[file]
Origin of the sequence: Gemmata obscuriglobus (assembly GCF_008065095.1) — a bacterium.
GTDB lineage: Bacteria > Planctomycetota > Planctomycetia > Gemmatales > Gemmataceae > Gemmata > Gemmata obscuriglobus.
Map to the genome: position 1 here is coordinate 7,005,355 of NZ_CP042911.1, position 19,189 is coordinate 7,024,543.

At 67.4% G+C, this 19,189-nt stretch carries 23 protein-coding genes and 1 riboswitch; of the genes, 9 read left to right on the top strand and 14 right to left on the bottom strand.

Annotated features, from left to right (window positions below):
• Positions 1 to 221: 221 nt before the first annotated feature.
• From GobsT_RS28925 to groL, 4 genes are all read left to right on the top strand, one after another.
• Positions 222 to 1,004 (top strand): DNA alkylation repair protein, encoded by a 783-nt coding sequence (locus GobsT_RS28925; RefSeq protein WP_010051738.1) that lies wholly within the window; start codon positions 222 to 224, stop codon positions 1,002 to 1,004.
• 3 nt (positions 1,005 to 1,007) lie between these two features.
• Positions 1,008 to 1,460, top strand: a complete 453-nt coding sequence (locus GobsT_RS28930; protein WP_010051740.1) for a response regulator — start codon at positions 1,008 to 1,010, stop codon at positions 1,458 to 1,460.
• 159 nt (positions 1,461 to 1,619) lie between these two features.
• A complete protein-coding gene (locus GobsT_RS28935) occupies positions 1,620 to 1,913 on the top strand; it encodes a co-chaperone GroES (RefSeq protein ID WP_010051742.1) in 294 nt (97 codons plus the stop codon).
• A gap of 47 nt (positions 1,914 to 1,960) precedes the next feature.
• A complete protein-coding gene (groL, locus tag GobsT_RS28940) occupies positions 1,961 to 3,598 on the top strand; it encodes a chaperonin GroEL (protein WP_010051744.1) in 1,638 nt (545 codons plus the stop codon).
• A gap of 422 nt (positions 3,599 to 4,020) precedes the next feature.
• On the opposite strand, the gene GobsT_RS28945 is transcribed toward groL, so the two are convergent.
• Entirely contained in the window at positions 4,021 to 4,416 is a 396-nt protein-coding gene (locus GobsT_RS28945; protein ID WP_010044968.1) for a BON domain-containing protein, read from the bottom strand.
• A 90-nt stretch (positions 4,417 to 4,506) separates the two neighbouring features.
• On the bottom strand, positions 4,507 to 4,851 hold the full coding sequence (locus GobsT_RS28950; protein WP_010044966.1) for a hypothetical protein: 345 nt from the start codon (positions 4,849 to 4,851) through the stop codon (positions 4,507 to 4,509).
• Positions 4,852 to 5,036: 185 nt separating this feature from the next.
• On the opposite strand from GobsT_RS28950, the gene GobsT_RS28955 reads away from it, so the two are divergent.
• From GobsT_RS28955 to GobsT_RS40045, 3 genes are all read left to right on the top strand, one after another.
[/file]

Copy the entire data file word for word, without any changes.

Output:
Origin of the sequence: Gemmata obscuriglobus (assembly GCF_008065095.1) — a bacterium.
GTDB lineage: Bacteria > Planctomycetota > Planctomycetia > Gemmatales > Gemmataceae > Gemmata > Gemmata obscuriglobus.
Map to the genome: position 1 here is coordinate 7,005,355 of NZ_CP042911.1, position 19,189 is coordinate 7,024,543.

At 67.4% G+C, this 19,189-nt stretch carries 23 protein-coding genes and 1 riboswitch; of the genes, 9 read left to right on the top strand and 14 right to left on the bottom strand.

Annotated features, from left to right (window positions below):
• Positions 1 to 221: 221 nt before the first annotated feature.
• From GobsT_RS28925 to groL, 4 genes are all read left to right on the top strand, one after another.
• Positions 222 to 1,004 (top strand): DNA alkylation repair protein, encoded by a 783-nt coding sequence (locus GobsT_RS28925; RefSeq protein WP_010051738.1) that lies wholly within the window; start codon positions 222 to 224, stop codon positions 1,002 to 1,004.
• 3 nt (positions 1,005 to 1,007) lie between these two features.
• Positions 1,008 to 1,460, top strand: a complete 453-nt coding sequence (locus GobsT_RS28930; protein WP_010051740.1) for a response regulator — start codon at positions 1,008 to 1,010, stop codon at positions 1,458 to 1,460.
• 159 nt (positions 1,461 to 1,619) lie between these two features.
• A complete protein-coding gene (locus GobsT_RS28935) occupies positions 1,620 to 1,913 on the top strand; it encodes a co-chaperone GroES (RefSeq protein ID WP_010051742.1) in 294 nt (97 codons plus the stop codon).
• A gap of 47 nt (positions 1,914 to 1,960) precedes the next feature.
• A complete protein-coding gene (groL, locus tag GobsT_RS28940) occupies positions 1,961 to 3,598 on the top strand; it encodes a chaperonin GroEL (protein WP_010051744.1) in 1,638 nt (545 codons plus the stop codon).
• A gap of 422 nt (positions 3,599 to 4,020) precedes the next feature.
• On the opposite strand, the gene GobsT_RS28945 is transcribed toward groL, so the two are convergent.
• Entirely contained in the window at positions 4,021 to 4,416 is a 396-nt protein-coding gene (locus GobsT_RS28945; protein ID WP_010044968.1) for a BON domain-containing protein, read from the bottom strand.
• A 90-nt stretch (positions 4,417 to 4,506) separates the two neighbouring features.
• On the bottom strand, positions 4,507 to 4,851 hold the full coding sequence (locus GobsT_RS28950; protein WP_010044966.1) for a hypothetical protein: 345 nt from the start codon (positions 4,849 to 4,851) through the stop codon (positions 4,507 to 4,509).
• Positions 4,852 to 5,036: 185 nt separating this feature from the next.
• On the opposite strand from GobsT_RS28950, the gene GobsT_RS28955 reads away from it, so the two are divergent.
• From GobsT_RS28955 to GobsT_RS40045, 3 genes are all read left to right on the top strand, one after another.